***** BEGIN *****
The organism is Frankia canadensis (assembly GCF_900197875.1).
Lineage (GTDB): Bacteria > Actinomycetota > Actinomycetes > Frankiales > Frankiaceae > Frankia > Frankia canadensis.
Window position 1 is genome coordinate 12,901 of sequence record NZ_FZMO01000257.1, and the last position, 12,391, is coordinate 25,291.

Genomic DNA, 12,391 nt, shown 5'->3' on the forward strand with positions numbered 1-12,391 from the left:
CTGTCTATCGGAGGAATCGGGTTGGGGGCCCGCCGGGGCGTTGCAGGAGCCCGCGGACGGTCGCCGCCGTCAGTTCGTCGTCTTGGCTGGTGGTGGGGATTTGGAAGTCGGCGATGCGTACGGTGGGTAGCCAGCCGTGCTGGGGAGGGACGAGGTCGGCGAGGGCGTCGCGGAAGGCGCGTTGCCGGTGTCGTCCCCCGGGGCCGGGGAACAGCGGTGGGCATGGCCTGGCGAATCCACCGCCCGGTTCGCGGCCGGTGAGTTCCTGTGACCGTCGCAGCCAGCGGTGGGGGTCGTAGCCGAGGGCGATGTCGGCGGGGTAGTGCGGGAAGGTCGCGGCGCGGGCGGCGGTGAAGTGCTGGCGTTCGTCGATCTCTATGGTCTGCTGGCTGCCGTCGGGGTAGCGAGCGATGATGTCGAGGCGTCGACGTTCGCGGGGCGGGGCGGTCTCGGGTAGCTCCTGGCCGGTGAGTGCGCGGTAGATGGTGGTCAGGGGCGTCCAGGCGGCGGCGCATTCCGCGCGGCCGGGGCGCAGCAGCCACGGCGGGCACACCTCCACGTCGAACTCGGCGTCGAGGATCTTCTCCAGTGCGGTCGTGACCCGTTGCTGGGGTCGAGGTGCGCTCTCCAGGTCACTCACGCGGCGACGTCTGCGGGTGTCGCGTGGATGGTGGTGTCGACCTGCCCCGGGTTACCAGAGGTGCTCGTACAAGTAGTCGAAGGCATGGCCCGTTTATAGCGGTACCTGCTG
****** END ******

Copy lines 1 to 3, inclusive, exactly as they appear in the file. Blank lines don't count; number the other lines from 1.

The organism is Frankia canadensis (assembly GCF_900197875.1).
Lineage (GTDB): Bacteria > Actinomycetota > Actinomycetes > Frankiales > Frankiaceae > Frankia > Frankia canadensis.
Window position 1 is genome coordinate 12,901 of sequence record NZ_FZMO01000257.1, and the last position, 12,391, is coordinate 25,291.